CR0SSR0ADS UPDATE

The Latest:

454 Easter Attendance

313 Average April Attendance

April 1 – David Parkerson came on full-time as Minister of Outreach and Involvement. The number of people now serving in ministry is 120.

Relocation: Assessing an old building in Mt. Washington for possible remodel and relocation.

JOURNEY CHRISTIAN UPDATE

Last Sunday, we announced some changes to our service schedule. Given the desire to serve our community, we are implementing some changes in order for us to continue to impact this community as well as meet our current needs.

With the end of Saturday services, we still need to accommodate the continued growth at Journey. We are adding a new 9:00 a.m. service starting this Sunday, May 6. The 9:00 a.m. service has been the most popular request in the last two years on the annual church-wide survey.

Starting Sunday, May 6, Journey’s three service times will be 9:00, 10:20 and 11:45 a.m.

We believe these changes provide Journey with a great opportunity moving forward and can’t wait to see you this Sunday and every Sunday!

SPEAKER FOR MAY 21 MEETING

Doug Martin, Speaker for May 21 meeting at Indian Hills Christian

Doug was a part of the original core of leaders who planted Spencer Christian Church in 1998 and after serving in various capacities at other Kentucky churches, returned to be SCC’s Lead Minister in 2010. He has been married to his beautiful wife Jill for over 25 years. They have three children- Jesse, Hannah & Bethany. Besides serving at Spencer Christian, Doug is also the Executive Director of Kentucky Church Planting Partnership. This ministry helps people plant new Christian Churches. Doug’s passions are not only limited to New Church Evangelism, but he is also an outdoors enthusiast as well as a University of Kentucky Wildcat fan. Doug graduated from Kentucky Christian University in 1991.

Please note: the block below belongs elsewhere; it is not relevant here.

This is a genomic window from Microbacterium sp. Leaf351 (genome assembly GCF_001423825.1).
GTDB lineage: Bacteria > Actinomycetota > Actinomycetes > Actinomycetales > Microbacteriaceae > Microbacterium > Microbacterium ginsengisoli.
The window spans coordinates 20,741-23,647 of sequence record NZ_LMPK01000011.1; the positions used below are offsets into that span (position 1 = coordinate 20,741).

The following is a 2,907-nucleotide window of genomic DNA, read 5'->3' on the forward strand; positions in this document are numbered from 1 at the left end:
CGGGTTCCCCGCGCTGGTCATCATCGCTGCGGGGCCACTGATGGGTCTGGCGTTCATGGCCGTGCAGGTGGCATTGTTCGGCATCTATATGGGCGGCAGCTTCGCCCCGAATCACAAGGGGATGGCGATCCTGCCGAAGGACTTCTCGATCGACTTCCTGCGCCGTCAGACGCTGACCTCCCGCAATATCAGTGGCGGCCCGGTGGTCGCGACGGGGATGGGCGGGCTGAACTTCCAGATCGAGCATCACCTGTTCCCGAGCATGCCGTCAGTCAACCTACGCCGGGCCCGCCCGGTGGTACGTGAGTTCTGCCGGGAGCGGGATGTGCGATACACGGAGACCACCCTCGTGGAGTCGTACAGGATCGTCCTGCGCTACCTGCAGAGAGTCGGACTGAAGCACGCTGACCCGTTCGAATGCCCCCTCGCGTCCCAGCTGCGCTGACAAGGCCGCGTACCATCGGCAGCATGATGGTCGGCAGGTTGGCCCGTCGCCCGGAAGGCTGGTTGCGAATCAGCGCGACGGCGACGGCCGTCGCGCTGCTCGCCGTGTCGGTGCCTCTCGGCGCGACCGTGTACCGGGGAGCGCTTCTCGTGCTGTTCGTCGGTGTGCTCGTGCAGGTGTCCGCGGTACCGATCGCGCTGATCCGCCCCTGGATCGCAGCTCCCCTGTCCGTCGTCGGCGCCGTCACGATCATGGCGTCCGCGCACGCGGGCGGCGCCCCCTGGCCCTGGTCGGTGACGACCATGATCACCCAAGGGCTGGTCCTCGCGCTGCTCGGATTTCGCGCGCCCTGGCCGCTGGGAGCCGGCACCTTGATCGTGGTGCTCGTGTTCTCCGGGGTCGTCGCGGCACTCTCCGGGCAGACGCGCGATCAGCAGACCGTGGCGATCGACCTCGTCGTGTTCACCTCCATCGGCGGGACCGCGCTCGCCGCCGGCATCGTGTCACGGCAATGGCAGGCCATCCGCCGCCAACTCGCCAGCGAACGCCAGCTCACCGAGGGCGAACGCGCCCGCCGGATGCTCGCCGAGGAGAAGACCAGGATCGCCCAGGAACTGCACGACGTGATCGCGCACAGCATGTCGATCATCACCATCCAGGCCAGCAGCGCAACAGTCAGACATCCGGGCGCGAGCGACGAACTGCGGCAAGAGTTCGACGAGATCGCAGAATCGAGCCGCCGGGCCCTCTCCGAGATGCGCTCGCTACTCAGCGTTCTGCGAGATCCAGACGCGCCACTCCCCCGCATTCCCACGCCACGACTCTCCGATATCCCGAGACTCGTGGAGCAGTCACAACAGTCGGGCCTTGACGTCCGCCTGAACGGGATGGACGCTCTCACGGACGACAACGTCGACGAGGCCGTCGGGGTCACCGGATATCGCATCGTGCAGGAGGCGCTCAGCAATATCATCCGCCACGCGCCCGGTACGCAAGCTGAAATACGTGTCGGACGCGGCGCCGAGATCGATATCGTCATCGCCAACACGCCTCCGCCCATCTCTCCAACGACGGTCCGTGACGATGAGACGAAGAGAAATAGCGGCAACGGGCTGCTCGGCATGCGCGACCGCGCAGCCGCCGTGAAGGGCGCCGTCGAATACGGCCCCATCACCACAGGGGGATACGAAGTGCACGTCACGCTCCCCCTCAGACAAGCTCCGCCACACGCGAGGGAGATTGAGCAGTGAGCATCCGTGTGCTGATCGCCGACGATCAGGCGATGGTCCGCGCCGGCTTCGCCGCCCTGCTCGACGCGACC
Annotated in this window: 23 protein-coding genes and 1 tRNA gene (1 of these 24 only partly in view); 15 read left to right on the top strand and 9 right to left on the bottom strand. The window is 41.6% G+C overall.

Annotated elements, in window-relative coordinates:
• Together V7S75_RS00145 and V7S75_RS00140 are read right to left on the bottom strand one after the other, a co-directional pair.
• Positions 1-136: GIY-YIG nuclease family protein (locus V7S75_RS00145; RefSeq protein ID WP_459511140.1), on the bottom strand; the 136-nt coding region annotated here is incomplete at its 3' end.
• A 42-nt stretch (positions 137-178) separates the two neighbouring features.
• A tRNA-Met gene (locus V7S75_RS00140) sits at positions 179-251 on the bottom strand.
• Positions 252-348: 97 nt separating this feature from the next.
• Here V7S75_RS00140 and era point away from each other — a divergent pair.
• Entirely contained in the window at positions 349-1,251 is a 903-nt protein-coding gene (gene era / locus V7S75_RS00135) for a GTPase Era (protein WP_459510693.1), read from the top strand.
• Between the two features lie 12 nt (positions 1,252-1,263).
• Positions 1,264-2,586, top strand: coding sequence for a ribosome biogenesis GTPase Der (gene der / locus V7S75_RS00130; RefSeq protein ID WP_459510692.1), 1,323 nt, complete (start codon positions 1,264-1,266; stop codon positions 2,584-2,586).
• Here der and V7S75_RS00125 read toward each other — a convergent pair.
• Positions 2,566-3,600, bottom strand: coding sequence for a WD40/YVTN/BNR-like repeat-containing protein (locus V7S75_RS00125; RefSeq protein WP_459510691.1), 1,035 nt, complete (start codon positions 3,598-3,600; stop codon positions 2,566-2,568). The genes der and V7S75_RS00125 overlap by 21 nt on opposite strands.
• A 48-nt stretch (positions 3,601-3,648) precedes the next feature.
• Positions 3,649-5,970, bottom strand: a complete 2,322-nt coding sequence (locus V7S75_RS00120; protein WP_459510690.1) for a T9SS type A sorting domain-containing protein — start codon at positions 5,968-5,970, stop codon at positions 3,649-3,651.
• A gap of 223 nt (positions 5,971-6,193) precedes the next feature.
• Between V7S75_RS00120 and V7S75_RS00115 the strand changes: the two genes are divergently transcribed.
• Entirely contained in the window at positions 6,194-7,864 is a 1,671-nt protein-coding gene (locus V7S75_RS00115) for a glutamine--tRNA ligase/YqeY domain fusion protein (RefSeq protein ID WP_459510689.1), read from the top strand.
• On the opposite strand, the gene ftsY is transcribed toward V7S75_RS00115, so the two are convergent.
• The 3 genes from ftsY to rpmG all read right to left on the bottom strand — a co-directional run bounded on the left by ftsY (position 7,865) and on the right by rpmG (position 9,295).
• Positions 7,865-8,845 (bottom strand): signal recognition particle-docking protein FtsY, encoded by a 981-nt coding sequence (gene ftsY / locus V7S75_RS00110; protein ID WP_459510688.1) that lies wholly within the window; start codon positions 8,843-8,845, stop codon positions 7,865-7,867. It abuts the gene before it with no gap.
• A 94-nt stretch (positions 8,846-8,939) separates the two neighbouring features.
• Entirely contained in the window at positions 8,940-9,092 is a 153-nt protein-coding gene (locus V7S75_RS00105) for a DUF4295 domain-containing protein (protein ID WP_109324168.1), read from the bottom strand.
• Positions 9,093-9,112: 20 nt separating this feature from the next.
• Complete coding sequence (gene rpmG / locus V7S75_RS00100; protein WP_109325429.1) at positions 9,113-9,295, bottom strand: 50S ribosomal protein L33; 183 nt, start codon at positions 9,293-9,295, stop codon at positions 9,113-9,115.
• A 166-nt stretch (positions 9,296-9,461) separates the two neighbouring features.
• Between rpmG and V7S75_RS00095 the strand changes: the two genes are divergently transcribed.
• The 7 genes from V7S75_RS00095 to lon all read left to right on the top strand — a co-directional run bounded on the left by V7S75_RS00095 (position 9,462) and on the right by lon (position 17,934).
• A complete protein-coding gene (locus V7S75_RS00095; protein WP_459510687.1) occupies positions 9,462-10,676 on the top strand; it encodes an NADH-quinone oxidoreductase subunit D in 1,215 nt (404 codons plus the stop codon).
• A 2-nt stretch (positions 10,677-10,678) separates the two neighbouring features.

BEING THE CHURCH!

CHRIST COVENANT CHURCH (BEAUMONT, TEXAS)
When Hurricane Harvey hit Texas, Moreland Christian Church saw a need and responded by providing hands-on assistance. They reached out to Christ Covenant Church in Beaumont, Texas. Because of Moreland’s willingness to get involved, Men for Christ also responded and donated $5,000 from the Emergency Fund. Following is a letter from their lead minister, Chris Beard.

Dear Brothers in Christ
I will never forget the last days of August 2017. As the rains continued to fall from Hurricane Harvey, it became clear that the devastation would be both widespread and personal. As the waters receded, Christ Covenant Church found ourselves in the midst of a new reality of a community that needed rebuilding, including our own building and the homes of many of our own church family.

From the beginning of the recovery process, Christ Covenant Church declared that our goal was not just to survive this disaster, but as God’s people it was time to thrive. Our prayer was that during our own rebuilding processes, we would be able to be good news to a community that desperately needed it. YOU have been a wonderful answer to that prayer.